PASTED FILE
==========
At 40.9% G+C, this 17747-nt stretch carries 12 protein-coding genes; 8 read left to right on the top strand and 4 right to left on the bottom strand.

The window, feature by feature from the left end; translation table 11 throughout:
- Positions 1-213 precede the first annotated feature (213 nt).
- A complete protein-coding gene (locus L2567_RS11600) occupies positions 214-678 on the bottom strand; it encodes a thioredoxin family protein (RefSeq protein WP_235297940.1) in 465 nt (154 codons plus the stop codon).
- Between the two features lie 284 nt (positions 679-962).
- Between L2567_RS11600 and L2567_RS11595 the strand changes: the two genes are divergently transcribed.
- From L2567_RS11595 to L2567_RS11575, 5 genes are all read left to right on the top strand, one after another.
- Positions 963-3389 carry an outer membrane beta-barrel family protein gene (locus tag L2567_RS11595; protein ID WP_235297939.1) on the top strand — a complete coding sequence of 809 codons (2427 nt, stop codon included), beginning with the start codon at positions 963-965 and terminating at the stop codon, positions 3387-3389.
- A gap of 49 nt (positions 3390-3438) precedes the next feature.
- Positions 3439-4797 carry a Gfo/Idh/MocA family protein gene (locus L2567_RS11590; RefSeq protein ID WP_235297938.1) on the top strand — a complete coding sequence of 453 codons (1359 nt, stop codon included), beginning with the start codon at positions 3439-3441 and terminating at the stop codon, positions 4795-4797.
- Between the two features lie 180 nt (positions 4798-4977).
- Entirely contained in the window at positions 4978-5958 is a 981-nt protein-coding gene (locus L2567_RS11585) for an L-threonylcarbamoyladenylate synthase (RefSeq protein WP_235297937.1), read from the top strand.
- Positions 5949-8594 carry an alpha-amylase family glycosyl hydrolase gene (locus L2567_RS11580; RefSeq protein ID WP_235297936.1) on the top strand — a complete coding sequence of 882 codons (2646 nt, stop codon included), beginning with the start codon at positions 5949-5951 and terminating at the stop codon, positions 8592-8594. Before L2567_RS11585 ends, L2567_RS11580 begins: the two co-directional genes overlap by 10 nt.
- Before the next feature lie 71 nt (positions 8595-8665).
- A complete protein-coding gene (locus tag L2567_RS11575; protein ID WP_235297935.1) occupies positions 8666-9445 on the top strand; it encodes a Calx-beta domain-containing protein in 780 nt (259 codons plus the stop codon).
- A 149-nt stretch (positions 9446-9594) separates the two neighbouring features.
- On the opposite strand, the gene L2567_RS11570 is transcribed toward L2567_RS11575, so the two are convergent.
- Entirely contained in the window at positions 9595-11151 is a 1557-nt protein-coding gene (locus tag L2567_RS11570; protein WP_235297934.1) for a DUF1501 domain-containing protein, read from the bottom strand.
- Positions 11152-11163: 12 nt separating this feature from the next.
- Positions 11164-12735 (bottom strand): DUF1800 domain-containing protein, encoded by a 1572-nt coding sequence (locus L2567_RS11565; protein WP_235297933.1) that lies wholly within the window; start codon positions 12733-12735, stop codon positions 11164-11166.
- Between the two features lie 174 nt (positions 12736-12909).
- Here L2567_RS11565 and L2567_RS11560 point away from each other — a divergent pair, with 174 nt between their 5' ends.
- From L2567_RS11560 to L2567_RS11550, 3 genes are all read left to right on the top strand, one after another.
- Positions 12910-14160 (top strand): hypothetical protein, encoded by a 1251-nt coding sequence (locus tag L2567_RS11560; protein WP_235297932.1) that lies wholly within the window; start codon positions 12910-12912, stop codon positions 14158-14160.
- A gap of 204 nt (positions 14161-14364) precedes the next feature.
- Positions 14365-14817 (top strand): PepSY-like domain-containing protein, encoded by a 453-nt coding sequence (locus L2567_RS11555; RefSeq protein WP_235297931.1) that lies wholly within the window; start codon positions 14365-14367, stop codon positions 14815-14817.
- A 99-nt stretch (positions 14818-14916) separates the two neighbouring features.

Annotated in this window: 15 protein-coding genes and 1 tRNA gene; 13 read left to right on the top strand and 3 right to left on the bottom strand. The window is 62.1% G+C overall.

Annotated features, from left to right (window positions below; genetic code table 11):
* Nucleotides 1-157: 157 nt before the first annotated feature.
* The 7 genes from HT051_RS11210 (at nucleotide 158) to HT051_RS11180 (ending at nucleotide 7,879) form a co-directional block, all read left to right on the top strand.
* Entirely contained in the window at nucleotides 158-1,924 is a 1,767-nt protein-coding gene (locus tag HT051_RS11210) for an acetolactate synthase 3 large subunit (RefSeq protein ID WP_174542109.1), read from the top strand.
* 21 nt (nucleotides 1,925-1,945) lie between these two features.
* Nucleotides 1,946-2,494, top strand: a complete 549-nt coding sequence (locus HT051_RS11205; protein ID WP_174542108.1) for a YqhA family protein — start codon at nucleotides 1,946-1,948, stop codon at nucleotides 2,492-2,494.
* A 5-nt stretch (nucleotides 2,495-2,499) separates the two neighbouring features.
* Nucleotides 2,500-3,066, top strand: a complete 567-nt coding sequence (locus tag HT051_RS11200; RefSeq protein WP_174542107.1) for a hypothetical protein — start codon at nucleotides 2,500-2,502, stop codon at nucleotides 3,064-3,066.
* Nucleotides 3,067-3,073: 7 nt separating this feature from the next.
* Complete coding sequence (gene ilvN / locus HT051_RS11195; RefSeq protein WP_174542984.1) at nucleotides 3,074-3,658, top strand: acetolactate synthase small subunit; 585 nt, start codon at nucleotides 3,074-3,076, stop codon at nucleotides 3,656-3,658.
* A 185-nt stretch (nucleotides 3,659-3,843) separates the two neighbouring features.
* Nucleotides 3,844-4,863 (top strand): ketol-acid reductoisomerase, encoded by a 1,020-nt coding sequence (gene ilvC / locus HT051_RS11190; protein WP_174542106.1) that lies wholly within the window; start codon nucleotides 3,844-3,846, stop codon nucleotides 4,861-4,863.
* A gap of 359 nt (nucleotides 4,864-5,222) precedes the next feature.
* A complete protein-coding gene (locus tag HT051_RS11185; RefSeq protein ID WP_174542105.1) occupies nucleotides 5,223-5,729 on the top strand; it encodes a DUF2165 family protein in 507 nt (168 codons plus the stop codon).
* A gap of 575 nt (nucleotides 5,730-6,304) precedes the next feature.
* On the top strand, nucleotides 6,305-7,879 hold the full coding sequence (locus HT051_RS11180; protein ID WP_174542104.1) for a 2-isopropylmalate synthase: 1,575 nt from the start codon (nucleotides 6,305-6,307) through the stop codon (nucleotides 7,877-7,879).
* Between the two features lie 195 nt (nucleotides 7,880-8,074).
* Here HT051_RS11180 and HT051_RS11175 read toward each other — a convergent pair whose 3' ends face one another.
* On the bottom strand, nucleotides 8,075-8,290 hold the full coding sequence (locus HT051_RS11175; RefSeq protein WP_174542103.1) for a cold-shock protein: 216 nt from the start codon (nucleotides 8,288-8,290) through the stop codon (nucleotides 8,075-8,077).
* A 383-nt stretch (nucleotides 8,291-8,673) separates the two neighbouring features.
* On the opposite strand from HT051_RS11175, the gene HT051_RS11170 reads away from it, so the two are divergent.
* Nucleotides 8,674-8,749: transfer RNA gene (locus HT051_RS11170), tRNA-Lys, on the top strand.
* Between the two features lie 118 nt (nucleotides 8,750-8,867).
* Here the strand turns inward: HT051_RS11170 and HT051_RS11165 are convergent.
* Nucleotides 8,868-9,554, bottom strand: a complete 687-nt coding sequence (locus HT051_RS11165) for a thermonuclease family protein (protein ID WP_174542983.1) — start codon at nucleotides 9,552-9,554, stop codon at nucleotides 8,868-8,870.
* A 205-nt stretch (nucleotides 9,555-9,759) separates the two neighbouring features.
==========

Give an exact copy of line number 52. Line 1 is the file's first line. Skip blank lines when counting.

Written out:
* Here the strand turns inward: HT051_RS11170 and HT051_RS11165 are convergent.